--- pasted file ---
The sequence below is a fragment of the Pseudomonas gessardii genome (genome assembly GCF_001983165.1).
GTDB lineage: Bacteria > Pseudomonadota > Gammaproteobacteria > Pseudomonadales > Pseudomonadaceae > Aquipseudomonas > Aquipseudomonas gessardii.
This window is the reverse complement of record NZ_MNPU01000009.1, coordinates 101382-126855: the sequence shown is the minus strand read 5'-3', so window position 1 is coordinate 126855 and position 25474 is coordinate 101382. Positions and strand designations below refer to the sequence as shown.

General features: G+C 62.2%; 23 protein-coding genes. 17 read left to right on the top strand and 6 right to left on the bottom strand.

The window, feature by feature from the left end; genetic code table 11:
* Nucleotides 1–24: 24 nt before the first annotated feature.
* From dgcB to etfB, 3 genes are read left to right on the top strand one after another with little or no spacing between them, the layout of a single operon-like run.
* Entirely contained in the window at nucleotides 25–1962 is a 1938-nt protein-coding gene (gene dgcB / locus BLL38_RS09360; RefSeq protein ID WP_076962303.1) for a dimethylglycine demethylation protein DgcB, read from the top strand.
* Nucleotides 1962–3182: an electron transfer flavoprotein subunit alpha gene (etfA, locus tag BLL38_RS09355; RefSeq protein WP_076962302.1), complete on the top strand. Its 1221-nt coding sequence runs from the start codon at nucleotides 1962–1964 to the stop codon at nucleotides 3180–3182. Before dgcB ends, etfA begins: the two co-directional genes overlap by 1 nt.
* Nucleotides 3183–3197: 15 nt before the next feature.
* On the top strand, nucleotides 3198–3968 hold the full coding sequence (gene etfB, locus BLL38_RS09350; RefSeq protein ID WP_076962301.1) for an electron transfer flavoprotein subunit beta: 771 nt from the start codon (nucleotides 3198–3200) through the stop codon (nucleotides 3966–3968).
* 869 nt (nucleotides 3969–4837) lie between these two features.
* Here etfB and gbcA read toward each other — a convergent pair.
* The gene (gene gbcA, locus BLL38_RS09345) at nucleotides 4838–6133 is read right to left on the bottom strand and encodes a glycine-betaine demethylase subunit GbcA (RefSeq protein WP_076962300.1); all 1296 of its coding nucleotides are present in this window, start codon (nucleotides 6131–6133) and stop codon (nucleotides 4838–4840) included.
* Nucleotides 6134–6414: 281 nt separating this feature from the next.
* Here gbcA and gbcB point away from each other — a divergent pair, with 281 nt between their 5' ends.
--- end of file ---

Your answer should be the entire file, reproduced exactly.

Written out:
The sequence below is a fragment of the Pseudomonas gessardii genome (genome assembly GCF_001983165.1).
GTDB lineage: Bacteria > Pseudomonadota > Gammaproteobacteria > Pseudomonadales > Pseudomonadaceae > Aquipseudomonas > Aquipseudomonas gessardii.
This window is the reverse complement of record NZ_MNPU01000009.1, coordinates 101382-126855: the sequence shown is the minus strand read 5'-3', so window position 1 is coordinate 126855 and position 25474 is coordinate 101382. Positions and strand designations below refer to the sequence as shown.

General features: G+C 62.2%; 23 protein-coding genes. 17 read left to right on the top strand and 6 right to left on the bottom strand.

The window, feature by feature from the left end; genetic code table 11:
* Nucleotides 1–24: 24 nt before the first annotated feature.
* From dgcB to etfB, 3 genes are read left to right on the top strand one after another with little or no spacing between them, the layout of a single operon-like run.
* Entirely contained in the window at nucleotides 25–1962 is a 1938-nt protein-coding gene (gene dgcB / locus BLL38_RS09360; RefSeq protein ID WP_076962303.1) for a dimethylglycine demethylation protein DgcB, read from the top strand.
* Nucleotides 1962–3182: an electron transfer flavoprotein subunit alpha gene (etfA, locus tag BLL38_RS09355; RefSeq protein WP_076962302.1), complete on the top strand. Its 1221-nt coding sequence runs from the start codon at nucleotides 1962–1964 to the stop codon at nucleotides 3180–3182. Before dgcB ends, etfA begins: the two co-directional genes overlap by 1 nt.
* Nucleotides 3183–3197: 15 nt before the next feature.
* On the top strand, nucleotides 3198–3968 hold the full coding sequence (gene etfB, locus BLL38_RS09350; RefSeq protein ID WP_076962301.1) for an electron transfer flavoprotein subunit beta: 771 nt from the start codon (nucleotides 3198–3200) through the stop codon (nucleotides 3966–3968).
* 869 nt (nucleotides 3969–4837) lie between these two features.
* Here etfB and gbcA read toward each other — a convergent pair.
* The gene (gene gbcA, locus BLL38_RS09345) at nucleotides 4838–6133 is read right to left on the bottom strand and encodes a glycine-betaine demethylase subunit GbcA (RefSeq protein WP_076962300.1); all 1296 of its coding nucleotides are present in this window, start codon (nucleotides 6131–6133) and stop codon (nucleotides 4838–4840) included.
* Nucleotides 6134–6414: 281 nt separating this feature from the next.
* Here gbcA and gbcB point away from each other — a divergent pair, with 281 nt between their 5' ends.